Ron Beitler October 10, 2012 at 07:09 PM
Lastly, sorry but I can't let the board off the hook in regards to the prominent planning commissioner comments that "it's too late for smart growth." One member that made a particularly naive comment that IMO showed a complete lack of understanding on what smart growth means for LMT was JUST re-appointed a few months ago to a 4 year term. In fact both the quoted members were appointed by members of this board. I attended the interview process and in fact applied myself. Zero meaningful questions were asked about the candidates thoughts on smart growth and how we should implement them. Total rubber stamp. There are some newer voices on our PC but unfortunately they are often drowned out by those who have been on that board for a decade or longer... imo way too long. Fundamental question: How can we expect people who are largely responsible for the way we've grown over the last 2 decades to all the sudden buy into changing that status quo?
Scott Bieber October 10, 2012 at 10:58 PM
Good to hear these comments from Mr. Conrad. Too bad the Board of Commissioners wasn't thinking like this when they negotiated the Jaindl zoning deal in early 2010. But please, Mr. Conrad, don't say that the township was "handcuffed" by its own regulations requiring a proposed commercial development on Hamilton Blvd. to be set back further from the street than both the developer and township wanted. With both sides in agreement, you can sidestep any ordinance requirement using the variance procedure. Or you could put the project on hold and take the time to amend the ordinance. It is absurd to suggest it could not be done when both parties are agreeable to it. Where there is a will, there is a way.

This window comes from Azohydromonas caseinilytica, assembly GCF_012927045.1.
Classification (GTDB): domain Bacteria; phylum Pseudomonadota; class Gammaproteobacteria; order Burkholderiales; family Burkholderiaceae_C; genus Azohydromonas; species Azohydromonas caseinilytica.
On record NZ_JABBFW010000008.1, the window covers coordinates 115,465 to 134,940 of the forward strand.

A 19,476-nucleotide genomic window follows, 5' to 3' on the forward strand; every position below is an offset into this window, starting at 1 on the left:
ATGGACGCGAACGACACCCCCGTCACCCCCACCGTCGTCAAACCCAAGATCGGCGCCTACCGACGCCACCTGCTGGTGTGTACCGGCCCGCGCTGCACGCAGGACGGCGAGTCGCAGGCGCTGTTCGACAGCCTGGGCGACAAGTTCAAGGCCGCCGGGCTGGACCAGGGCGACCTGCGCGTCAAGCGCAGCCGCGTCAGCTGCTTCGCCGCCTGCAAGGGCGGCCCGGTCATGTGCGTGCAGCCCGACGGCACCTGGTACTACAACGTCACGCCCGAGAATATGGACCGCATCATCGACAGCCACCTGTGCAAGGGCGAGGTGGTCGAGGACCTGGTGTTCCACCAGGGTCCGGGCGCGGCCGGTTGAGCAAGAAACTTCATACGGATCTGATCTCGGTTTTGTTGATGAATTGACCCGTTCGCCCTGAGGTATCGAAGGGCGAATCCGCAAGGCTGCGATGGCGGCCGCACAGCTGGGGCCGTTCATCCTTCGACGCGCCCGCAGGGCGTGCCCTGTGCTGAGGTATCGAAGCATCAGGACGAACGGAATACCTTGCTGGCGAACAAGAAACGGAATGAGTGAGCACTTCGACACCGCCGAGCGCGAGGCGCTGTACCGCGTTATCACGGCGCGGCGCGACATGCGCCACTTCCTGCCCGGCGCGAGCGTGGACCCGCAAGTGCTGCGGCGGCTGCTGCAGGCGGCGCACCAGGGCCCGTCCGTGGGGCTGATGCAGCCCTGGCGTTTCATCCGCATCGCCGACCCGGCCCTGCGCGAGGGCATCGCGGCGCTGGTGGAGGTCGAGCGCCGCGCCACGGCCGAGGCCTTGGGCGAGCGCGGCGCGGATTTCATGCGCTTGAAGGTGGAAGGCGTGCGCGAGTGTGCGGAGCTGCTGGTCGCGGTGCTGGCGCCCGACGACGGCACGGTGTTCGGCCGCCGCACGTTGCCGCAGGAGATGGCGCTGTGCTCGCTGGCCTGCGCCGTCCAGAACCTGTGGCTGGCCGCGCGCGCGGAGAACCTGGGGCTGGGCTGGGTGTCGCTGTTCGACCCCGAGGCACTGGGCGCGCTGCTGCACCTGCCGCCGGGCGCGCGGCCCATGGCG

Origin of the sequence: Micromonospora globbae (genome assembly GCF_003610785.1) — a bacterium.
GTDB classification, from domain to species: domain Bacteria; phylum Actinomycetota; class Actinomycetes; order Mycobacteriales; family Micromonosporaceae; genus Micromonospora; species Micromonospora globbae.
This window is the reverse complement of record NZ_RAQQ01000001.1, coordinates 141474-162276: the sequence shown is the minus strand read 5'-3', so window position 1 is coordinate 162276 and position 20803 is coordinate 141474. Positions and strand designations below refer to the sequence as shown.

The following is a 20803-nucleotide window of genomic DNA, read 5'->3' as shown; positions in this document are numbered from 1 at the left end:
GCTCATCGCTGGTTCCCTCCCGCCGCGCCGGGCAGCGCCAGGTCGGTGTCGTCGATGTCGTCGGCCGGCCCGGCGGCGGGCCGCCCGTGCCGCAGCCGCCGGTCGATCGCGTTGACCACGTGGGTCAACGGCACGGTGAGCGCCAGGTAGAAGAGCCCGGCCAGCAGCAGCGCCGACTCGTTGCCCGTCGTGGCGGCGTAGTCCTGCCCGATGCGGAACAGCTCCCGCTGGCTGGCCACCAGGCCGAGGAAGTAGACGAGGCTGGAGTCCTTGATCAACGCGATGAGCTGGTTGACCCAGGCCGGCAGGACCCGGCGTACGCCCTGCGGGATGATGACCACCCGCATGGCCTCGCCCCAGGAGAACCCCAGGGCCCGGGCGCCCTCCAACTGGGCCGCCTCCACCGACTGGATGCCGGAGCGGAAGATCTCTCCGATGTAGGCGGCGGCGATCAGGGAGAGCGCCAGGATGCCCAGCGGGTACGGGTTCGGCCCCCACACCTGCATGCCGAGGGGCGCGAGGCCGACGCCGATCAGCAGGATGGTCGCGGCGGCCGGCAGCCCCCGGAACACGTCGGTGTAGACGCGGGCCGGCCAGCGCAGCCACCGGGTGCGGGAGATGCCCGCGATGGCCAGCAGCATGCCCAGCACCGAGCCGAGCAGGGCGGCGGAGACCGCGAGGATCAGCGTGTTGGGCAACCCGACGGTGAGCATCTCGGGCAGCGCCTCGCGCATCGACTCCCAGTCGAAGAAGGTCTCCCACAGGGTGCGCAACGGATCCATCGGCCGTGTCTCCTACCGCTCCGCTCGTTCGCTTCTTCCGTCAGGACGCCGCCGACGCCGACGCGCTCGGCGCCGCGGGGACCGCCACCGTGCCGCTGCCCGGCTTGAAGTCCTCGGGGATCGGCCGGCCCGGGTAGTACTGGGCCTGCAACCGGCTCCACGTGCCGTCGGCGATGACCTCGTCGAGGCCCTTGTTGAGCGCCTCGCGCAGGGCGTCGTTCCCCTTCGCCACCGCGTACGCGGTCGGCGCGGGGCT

Ron Beitler October 11, 2012 at 01:07 PM
Exactly Scott, it's not too late but you have to start. Second Hamilton blvd project going through committee level now. Across the street from Trainer and Kelly. Old Long Water company. New medical facility coming. Opportunity for smart growth principle to be applied. Commissioner Conrad please start. Just start now. Don't lose yet another opportunity. There is a disconnect. If the developers thought we were serious they would be submitting smart growth oriented plans. Somewhere in the early stages of the process we have status quo. I don't buy for a second they are handcuffed by the ordinances. That didn't handcuff any of these gentleman with Jaindl. He got his own personal gamechanging amendments, written by his staff (lawyers and engineers) in a just a few months.
Janet Persing May 24, 2013 at 10:47 PM
Where's the EAC in helping to reclaim/plant the logged-out berms of Sauerkraut Road? As I remember, Ron Beitler was all for getting people together and re-planting. Great idea...where's the activity?
Ron Beitler May 25, 2013 at 07:40 PM
@Janet - Brian and I met with 2 residents and the Twp. Manager yesterday AM for an update on what's going on. Waiting for twp. to research appropriate plantings and also looking into a guide-rail for a section. As you know, nothing happens quickly.
Janet Persing May 25, 2013 at 08:09 PM
Or at all.
Ron Beitler May 25, 2013 at 08:41 PM
The issue is some residents moved forward with the white fencing. Which of course is their right to do so. The problem now is, you cannot plant anything of substance within the ten foot section directly underneath. A coordinated solution would have had to go where the fences went. Back off the road. There might still be hope for a coordinated planting with ornamental grasses. I'm hoping for that. Anything to soften up the streetscape. Some residents were very interested and started coordinating a unified plan but others just sorta did their own thing. Again, that of course is their right to do so..... Its good they at least coordinated color and style of the vinyl fence. My fear was a patchwork of "quick fixes", which would have benefited the individual landowners but not the public as a whole.